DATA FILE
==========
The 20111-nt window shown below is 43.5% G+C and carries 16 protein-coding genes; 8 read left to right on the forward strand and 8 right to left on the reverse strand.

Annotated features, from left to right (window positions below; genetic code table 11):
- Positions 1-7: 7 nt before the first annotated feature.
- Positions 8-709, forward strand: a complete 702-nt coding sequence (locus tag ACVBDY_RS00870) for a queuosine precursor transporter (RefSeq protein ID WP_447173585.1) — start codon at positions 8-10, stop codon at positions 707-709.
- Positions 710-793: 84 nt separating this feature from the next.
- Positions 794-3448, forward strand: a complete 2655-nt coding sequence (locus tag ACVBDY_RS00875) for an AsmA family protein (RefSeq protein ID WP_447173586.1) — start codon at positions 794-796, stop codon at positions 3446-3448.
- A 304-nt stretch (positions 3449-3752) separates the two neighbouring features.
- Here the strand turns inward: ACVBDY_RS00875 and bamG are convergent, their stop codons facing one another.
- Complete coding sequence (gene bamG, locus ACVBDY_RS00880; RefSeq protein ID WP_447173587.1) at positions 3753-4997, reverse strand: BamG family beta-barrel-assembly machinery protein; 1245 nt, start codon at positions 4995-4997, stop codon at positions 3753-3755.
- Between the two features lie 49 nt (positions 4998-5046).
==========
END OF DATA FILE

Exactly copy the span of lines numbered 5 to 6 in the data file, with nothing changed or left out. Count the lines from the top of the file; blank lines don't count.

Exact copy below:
- Positions 710-793: 84 nt separating this feature from the next.
- Positions 794-3448, forward strand: a complete 2655-nt coding sequence (locus tag ACVBDY_RS00875) for an AsmA family protein (RefSeq protein ID WP_447173586.1) — start codon at positions 794-796, stop codon at positions 3446-3448.